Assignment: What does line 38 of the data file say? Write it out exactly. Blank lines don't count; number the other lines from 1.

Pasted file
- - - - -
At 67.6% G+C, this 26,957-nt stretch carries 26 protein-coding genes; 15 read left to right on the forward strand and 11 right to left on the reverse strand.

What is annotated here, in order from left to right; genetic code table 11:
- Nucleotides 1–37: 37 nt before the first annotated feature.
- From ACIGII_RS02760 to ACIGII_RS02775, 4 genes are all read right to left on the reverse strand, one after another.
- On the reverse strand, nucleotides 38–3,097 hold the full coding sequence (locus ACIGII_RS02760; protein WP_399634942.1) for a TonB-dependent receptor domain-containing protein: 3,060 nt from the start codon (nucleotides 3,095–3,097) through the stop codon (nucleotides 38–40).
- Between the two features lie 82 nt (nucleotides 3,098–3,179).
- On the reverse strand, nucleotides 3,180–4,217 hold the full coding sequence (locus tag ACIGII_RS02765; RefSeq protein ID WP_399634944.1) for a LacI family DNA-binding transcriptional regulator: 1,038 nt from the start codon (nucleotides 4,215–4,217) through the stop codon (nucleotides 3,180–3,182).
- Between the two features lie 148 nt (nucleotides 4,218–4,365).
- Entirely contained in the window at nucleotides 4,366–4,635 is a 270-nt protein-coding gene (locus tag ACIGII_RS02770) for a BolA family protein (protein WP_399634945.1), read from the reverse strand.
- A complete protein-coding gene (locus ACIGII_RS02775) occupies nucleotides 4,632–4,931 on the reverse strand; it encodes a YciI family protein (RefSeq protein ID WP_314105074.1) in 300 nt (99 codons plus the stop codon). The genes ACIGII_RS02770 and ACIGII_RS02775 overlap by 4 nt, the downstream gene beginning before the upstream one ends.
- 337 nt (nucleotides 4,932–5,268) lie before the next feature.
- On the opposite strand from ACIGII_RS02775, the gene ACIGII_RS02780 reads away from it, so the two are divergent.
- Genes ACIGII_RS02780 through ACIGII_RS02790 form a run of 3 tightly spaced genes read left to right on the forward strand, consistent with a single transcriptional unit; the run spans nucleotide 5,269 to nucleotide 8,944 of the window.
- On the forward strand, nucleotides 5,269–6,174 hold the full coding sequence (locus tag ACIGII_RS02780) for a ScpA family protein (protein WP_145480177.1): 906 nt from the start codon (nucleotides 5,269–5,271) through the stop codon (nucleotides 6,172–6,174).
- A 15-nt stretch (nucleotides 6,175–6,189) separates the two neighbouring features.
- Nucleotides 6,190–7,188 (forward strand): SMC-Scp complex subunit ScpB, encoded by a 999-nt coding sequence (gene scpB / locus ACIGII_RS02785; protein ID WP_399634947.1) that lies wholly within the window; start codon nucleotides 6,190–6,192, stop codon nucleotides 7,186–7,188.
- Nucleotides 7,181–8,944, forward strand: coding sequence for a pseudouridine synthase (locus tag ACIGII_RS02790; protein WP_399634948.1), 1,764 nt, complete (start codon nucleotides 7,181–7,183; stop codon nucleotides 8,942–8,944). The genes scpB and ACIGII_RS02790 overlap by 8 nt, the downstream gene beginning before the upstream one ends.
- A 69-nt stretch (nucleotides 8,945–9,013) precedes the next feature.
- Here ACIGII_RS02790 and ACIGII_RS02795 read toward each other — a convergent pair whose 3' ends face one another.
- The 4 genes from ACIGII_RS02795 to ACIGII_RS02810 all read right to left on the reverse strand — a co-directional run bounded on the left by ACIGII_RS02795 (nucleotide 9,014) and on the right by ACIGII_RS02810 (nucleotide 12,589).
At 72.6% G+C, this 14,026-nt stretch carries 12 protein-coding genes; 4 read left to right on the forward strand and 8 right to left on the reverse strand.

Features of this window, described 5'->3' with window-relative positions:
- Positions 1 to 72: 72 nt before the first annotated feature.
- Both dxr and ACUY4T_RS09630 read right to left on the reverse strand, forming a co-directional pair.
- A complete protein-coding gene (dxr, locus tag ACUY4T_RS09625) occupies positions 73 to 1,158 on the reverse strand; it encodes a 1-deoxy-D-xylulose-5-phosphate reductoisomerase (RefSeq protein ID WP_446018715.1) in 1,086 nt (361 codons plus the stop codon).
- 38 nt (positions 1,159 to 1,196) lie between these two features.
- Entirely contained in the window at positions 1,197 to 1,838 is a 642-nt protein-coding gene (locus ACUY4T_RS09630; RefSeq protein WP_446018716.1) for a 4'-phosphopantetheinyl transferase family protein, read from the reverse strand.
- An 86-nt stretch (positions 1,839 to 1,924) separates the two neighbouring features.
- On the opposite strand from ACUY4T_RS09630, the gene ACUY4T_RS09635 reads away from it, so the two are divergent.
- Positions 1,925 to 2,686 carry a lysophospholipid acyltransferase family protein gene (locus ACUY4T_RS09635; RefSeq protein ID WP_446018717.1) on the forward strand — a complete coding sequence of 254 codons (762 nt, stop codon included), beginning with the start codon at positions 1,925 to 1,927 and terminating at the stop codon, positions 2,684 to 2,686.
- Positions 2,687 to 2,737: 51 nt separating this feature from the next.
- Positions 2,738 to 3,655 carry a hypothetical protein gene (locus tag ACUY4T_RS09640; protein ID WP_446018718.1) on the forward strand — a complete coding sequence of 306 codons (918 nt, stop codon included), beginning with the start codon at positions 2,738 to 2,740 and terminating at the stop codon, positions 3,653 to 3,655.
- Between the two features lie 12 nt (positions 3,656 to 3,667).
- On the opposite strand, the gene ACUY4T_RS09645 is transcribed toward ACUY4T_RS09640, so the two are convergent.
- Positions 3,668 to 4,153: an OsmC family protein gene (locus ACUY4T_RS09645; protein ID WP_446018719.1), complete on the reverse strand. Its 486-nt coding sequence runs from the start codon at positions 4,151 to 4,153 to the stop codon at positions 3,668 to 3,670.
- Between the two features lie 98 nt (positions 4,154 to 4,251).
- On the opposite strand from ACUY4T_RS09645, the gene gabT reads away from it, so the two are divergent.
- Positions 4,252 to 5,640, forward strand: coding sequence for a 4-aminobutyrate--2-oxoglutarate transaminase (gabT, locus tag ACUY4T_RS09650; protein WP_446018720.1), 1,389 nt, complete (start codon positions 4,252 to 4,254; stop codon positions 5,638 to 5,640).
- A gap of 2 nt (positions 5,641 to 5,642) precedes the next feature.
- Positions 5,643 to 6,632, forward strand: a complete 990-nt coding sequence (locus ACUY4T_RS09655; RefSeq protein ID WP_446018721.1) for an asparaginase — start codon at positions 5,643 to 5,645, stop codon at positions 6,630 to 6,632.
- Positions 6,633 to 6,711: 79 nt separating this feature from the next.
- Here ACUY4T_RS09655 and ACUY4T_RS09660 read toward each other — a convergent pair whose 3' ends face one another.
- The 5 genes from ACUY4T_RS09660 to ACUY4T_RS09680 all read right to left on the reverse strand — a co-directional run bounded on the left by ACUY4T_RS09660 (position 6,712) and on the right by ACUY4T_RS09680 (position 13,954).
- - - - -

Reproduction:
- Positions 4,252 to 5,640, forward strand: coding sequence for a 4-aminobutyrate--2-oxoglutarate transaminase (gabT, locus tag ACUY4T_RS09650; protein WP_446018720.1), 1,389 nt, complete (start codon positions 4,252 to 4,254; stop codon positions 5,638 to 5,640).